Thursday, March 10, 2011

Percy Petit pp: Update from Guatemala

Its been a while since I last wrote about the joint philanthropic venture Isabel and I established in 2010. 
Isabel and her daughter wearing some of Maribel's hair clips
A lot of things have happened since then.  Maribel has been making and selling some hair accessories and just recenlty she enrolled to go to university to study to be a teacher!  Which is fantastic news.  I know that this has only come about through the love and encouragement of Isabel, who is a fantastic person who is beautiful inside and out.

On the Isabel front she recently married the man of her dreams and has only informed me that they are expecting baby number 2.  Again fantastic news.

I wish I could of been there to witness this happy day!


Due to the demand for Marible's handy work increasing, Isabel has found another women to empower.  This time its an indigenous woman living by Lake Atitlan, which is a few hours from Guatemala City. I gather from Isabel that she is a very talented craftswomen who is quite handy with a crochet hook.  

She is a widow with children, they were surviving on what money she could get from a little home run lunch business but due to Tropical Storm Agatha last year her business has suffered and now they are struggling.  This lady has been making motifs for Percy Petit's business in Guatemala and just recently I agreed to import her motifs to Australia so I can sell them in my Craftumi store.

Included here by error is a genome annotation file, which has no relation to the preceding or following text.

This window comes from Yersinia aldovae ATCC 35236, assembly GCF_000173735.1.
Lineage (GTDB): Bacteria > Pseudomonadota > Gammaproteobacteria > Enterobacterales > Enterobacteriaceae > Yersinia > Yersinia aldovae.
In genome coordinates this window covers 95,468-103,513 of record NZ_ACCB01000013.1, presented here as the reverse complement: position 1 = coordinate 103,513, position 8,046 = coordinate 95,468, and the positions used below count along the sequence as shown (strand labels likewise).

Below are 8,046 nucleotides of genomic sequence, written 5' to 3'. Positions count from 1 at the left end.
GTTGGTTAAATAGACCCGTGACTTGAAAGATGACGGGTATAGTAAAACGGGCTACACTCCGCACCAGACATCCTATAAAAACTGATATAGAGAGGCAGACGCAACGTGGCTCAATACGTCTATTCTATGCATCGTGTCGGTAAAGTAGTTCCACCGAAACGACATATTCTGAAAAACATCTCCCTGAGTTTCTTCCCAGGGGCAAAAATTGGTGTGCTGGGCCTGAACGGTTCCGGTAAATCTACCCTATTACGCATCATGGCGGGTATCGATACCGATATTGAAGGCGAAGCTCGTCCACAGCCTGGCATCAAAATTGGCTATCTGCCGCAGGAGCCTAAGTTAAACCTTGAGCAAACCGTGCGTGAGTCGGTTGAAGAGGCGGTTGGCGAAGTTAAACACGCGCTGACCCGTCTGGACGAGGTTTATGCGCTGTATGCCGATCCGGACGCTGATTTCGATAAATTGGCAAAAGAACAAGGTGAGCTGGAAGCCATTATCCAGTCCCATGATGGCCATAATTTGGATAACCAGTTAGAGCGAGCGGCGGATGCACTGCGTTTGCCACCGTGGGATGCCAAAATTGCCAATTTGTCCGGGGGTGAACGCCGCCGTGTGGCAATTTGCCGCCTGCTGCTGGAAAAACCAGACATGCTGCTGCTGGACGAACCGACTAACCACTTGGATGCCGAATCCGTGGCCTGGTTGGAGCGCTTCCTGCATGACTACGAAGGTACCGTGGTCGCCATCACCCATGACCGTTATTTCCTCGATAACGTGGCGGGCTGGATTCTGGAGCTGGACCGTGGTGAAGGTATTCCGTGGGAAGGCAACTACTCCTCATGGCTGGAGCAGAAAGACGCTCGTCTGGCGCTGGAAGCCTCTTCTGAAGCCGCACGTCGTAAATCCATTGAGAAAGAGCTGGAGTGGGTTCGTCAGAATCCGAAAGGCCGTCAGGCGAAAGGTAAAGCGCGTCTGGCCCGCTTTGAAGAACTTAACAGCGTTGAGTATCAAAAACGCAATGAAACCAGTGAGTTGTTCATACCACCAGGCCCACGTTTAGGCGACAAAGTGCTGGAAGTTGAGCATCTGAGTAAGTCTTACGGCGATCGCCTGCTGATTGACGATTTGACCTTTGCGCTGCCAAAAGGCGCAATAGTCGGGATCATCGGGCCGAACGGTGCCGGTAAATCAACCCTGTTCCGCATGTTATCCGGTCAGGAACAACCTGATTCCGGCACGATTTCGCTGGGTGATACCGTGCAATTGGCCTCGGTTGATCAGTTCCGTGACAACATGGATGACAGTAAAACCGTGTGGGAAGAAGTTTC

I'll be marketing these motifs as fair trade motifs as I will be paying a fair price for them, they will be made using cotton that Isabel has sourced so she does not have to pay for anything up font.  They will be made by her in her village, at her own pace without any time restrictions.  No sweat shop conditions at all.  I've taken the risk (fingers crossed) and have ordered 420 flowers in total.  All going well I should have them in my Craftumi store by the end of May.
Example of the motifs I will be importing.

Its our hope that flower production will help this family get through the tough times and if the demand is there we can expand to cater for a North American market on Etsy and hopefully employ a few more ladies from the village. 

Want to know more?  Check out my earlier posts. 

Part 2:  An Australian, an Austrian and a Guatamalan walk into a bar

Part 3:  Girl Power


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